• Mercy Kill: Subverted. Guile is about to give one to Blanka, but is stopped by Dhalsim.
  • Mind Rape: Used on Blanka to transform him into a killing machine. Thanks to Dhalsim interfering with the upload, Blanka is able to overcome it.
  • Minion Manipulated into Villainy: Zangief, as evidenced in similar entries.
  • Minion with an F in Evil: Zangief isn't actually evil, he just happens to be fighting for the wrong people. Fortunately, he realizes this at the end.
  • The Mole: Ryu and Ken join Bison in order to spy on him.
  • Mooks: The Shadaloo army, who, appropriately enough given how many are mowed down, wear red uniforms.
  • Motive Rant: Bison explains to Zangief and Dee Jay that his Super-Soldier-fueled army is intended to unite the world under one rule (his). Sound familiar?
  • Mythology Gag:
    • Before Guile and Bison face off, they say their win quotes from the game to each other. Doubles as Pre-Asskicking One-Liners for them both:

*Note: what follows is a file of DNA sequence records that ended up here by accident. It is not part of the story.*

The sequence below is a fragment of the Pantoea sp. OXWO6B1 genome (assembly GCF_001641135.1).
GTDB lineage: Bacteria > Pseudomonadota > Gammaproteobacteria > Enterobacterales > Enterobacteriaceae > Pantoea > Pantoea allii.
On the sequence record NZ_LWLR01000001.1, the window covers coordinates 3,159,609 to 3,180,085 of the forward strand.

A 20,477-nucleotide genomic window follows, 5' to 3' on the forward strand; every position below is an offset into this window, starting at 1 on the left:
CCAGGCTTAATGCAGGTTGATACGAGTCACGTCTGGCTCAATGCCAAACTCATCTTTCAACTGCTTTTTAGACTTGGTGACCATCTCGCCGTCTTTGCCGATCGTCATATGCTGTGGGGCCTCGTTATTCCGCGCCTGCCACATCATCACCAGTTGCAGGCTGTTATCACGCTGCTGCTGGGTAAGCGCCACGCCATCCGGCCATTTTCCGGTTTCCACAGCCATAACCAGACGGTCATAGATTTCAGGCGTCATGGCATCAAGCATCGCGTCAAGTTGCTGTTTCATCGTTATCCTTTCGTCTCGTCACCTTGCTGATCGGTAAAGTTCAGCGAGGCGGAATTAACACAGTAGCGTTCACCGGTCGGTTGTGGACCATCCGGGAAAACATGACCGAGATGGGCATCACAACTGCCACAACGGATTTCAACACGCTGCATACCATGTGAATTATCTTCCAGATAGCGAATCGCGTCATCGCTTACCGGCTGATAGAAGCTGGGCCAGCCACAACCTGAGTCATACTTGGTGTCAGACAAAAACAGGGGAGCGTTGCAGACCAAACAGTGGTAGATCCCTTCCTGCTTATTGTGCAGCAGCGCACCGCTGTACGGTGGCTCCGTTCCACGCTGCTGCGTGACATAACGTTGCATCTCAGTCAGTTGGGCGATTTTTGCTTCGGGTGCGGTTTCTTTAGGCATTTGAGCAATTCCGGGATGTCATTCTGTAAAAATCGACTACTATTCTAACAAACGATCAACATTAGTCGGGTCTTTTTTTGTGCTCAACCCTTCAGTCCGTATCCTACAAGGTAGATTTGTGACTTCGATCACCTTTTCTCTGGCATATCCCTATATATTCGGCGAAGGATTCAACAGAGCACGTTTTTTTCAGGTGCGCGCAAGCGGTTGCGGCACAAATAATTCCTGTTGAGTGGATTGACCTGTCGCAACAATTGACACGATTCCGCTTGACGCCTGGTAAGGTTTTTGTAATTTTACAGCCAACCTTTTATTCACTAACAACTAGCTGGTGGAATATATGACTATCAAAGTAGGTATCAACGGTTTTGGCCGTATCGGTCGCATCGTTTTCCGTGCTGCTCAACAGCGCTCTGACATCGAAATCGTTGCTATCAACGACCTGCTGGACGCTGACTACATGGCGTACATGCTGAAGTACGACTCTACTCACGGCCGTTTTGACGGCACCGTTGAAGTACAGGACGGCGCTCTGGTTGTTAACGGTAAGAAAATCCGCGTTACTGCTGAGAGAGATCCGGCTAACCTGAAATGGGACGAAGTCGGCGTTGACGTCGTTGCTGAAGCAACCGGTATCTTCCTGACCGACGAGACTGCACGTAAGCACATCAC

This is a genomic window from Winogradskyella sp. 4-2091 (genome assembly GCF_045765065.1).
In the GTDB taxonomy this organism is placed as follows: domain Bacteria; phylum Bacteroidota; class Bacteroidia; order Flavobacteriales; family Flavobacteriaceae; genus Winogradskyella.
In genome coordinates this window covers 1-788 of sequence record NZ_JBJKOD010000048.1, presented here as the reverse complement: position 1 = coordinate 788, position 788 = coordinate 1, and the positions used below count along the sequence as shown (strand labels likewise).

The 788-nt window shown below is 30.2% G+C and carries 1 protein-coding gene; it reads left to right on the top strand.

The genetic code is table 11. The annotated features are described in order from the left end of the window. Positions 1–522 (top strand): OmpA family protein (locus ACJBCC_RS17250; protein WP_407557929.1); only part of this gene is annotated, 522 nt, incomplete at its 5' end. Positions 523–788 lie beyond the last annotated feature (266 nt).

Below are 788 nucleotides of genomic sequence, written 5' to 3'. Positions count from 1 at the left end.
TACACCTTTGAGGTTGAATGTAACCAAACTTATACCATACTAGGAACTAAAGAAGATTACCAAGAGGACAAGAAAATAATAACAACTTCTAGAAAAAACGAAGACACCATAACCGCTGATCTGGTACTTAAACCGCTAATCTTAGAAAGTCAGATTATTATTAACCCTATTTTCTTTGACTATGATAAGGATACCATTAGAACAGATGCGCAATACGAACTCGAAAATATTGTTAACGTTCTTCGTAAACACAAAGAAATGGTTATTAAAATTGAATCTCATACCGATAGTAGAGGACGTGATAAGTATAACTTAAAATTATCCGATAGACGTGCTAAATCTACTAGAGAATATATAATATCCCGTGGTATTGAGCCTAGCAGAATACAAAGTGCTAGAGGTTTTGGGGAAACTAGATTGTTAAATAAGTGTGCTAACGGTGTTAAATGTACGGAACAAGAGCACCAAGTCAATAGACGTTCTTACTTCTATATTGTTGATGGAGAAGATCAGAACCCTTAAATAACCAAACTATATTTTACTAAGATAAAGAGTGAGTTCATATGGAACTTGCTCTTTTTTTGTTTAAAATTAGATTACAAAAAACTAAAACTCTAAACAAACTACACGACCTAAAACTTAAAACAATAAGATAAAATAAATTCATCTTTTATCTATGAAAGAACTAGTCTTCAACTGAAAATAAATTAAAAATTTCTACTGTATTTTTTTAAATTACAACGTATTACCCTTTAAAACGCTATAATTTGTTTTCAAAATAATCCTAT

Guile: Are you man enough to fight with me?
    Bison: Anyone who opposes me will be destroyed.
    • In Bison's bedroom there are several matching sets of officer's caps and bathrobes in bright colors. These all follow Bison's alternate color schemes in the game.
    • Towards the end, when Guile finds Blanka and Dhalsim in the laboratory as the Shadaloo base is being destroyed, Dhalsim has lost his hair and has three rivulets of blood running down from the top of his head, much like Dhalsim's face paint in the games.
    • Several background objects and setpieces (a giant bell in Bison's lair, a statue lying on its side) are directly taken from and perfectly recreate certain stages, such as Sagat or E. Honda's.